The first of Louise Parker's luncheon guests arrived shortly before 11 a.m. and slowly made her way up the tree-shaded driveway, clutching a brown paper bag with a few sandwiches tucked inside. Soon another guest followed, and another, until there were six.
They call themselves "the Canasta Girls," though it's been decades since any of them flirted with girlhood. Truth to tell, they aren't so sure they want to broadcast the bit about the canasta, either. Their pastor might not approve of them sitting around playing cards on a steamy June afternoon.
But play cards they do -- and have done, one day each month, going all the way back to 1949. They were young wives then, with husbands called to Washington by the government or the military, and a passel of young children quickly filling up their Falls Church homes.
Frankly, they needed a night out, and thus was born the Canasta Girls. Parker and Maria Lehman, friends from Richmond and members of the same Baptist church, were the instigators. They got six other women to join them one night a month, while their husbands stayed home and baby-sat.
The 1950s were heady days for canasta, a Spanish word meaning basket. The game had originated in Uruguay a few years earlier and soon was the toast of Latin America. In 1949, canasta was introduced in the United States.
From 1950 to 1952, canasta was "the biggest fad in the history of card games," according to "Hoyle's Rules of Games," and it attracted such devotees as Bess Truman and Mamie Eisenhower.
"It was a craze," said Jean Schlager, who joined the Canasta Girls in 1955 and was one of the six who met last week at Parker's home in Fairfax.
"We got the craze and never gave it up," added Parker, reflecting on the group's 50 years of canasta-playing.
It was cards that brought them to the table, but friendship kept them there. Over the years, they have rejoiced in each other's happiness and helped one another through trying times. They have married off children and buried husbands. They have watched as grandchildren were born and as their own health dimmed.
"It's not the game, it's the friends," said Thelma Scharr, who joined in 1952.
Jan O'Kelley agrees. Her mother, Mabel Smart, started playing canasta with the group full time in 1972 after retiring from her government job. "These friendships are the source of her being," said O'Kelley. "Even though they don't see each other very often, they know they could call any time -- day or night -- and these women would be there."
The monthly get-togethers provide an occasion for the Canasta Girls to bring out their best frocks and beads. "My mom will say, `What shall I wear?' " said O'Kelley, "and I'll say, `Just wear some pants.' And she'll say, `They don't wear pants. You have to wear a dress.' "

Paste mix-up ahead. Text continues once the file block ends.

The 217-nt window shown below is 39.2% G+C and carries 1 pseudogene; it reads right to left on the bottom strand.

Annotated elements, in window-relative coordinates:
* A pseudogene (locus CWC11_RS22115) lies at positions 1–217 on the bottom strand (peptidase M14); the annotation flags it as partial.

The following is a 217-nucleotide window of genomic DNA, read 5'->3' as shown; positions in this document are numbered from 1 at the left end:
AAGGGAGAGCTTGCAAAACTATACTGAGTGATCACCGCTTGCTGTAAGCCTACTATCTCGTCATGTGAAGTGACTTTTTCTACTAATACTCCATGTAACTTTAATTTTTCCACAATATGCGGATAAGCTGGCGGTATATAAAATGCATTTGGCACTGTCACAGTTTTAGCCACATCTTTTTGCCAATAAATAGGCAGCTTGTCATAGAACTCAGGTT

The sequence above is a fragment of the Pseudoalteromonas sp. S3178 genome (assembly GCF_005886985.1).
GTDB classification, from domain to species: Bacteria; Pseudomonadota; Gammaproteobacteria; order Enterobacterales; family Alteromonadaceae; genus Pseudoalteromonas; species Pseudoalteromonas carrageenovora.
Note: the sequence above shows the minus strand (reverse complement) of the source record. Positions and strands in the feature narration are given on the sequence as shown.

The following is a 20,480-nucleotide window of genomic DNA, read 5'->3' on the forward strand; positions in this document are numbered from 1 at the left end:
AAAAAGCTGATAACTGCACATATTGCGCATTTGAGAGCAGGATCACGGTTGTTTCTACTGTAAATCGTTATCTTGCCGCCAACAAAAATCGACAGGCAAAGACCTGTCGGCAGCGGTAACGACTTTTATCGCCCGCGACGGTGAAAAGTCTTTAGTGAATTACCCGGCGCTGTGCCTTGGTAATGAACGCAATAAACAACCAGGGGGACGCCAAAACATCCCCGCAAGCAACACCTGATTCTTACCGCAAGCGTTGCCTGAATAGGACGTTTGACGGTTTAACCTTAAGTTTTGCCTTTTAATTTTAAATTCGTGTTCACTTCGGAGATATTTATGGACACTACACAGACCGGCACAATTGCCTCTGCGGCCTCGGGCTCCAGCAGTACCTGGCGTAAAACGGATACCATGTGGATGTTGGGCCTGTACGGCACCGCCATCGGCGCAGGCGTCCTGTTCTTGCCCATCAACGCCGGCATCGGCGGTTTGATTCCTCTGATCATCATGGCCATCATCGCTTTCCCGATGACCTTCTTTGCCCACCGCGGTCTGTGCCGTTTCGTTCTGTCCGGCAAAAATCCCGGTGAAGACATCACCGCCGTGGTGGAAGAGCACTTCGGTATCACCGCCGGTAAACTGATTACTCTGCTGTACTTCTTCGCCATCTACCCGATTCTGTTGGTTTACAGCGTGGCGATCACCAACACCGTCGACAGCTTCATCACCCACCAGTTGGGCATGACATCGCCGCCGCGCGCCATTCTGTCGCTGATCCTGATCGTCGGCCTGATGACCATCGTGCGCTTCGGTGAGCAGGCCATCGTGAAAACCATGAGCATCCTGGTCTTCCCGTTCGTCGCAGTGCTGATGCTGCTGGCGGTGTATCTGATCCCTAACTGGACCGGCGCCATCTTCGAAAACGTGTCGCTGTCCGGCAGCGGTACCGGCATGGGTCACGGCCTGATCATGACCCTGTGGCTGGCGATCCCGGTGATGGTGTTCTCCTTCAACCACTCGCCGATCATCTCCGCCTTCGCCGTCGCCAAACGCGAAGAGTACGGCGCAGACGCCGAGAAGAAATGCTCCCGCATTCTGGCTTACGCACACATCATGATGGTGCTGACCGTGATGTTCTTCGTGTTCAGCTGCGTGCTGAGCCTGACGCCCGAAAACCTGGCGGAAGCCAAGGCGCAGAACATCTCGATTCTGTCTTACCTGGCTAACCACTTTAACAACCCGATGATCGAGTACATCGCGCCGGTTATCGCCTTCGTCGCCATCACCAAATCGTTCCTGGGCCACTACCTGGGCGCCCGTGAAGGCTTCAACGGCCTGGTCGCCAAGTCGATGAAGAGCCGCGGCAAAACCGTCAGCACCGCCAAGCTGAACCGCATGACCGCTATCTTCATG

It might be a generational thing, but the women guard their ages like a trade secret. "Just say it's been a long time since 1949, but we're still all 39," joked Parker.
"Well, you graduated from college in '36 or '38, so that's a clue," said Betty Baskin, winking.
"I did not! It was 1940!" protested Parker.
"I've seen the picture, hon, and it was at least '38."
Suffice it to say that the youngest club member is 73 and the oldest was born in 1912.
Over the years, about 20 women have belonged to the Canasta Girls. "They either die off or move to Florida," said Parker, with a hint of doubt about which is the worse fate.
Actually, openings are few. June Butters was wait-listed for years before she got in two years ago -- "the new kid on the block."
Missed meetings are even rarer: "We might talk about them," joked Schlager.
In the '60s, Schlager dropped out of the group to go to work. "I came back 23 years later, and it was like I was never gone," she said. "When I left we were talking about politics and our children, and when I came back we were talking about politics and our grandchildren."
These days, politics is off-limits. "It got too heated, and we were too feisty," especially during the Nixon years, Baskin said. The ladies pride themselves at not having mentioned Bill Clinton's name for several months.
But that hasn't hurt the talk at the card table. Between sips of wine served in crystal goblets, the conversation last week flitted back and forth like a child let loose at the circus.
One minute someone mentioned having seen Charles Lindbergh in a parade, which prompted a recollection about something Winston Churchill once said, which led to a comment about someone having met a Marine who was on Iwo Jima during the famous flag-raising, which prompted a story about a young granddaughter who mistakenly referred to her new bikini as a "zucchini," which was followed by group consensus that women shaving their heads bald is ridiculous, which led Betty to compliment Thelma's hairdo and Thelma to dismiss it as "all fuzz today."
The talk was interrupted by a squabble over how many wild cards can go into a canasta. The ladies consulted their guide, a yellowed scrap of paper with official rules that were last revised, according to the title page, in 1958.
That settled, the game quickly played to its conclusion, and prizes were doled out: first place, runner-up and a booby prize. By club tradition, the hostess can spend no more than $10 total on all three.
Then it was time for lunch. The women long ago gave up a full hot meal in favor of a salad, tea sandwiches and dessert. They do hold to one tradition, however: The sandwich bread must have its crust removed.
Quaint, yes, and also appealing, apparently. Recently, Parker's 11-year-old grandson came to her with a question: "Nana, can I learn how to play canasta, or is that just for old ladies?"
"I told him, `Andrew, of course you can learn how to play, but we're not old ladies; we're the girls.' "
CAPTION: June Butters, left, Mabel Smart and Louise Parker wrap up one of their monthly canasta sessions. Betty Baskin, top, mixes storytelling with her card game.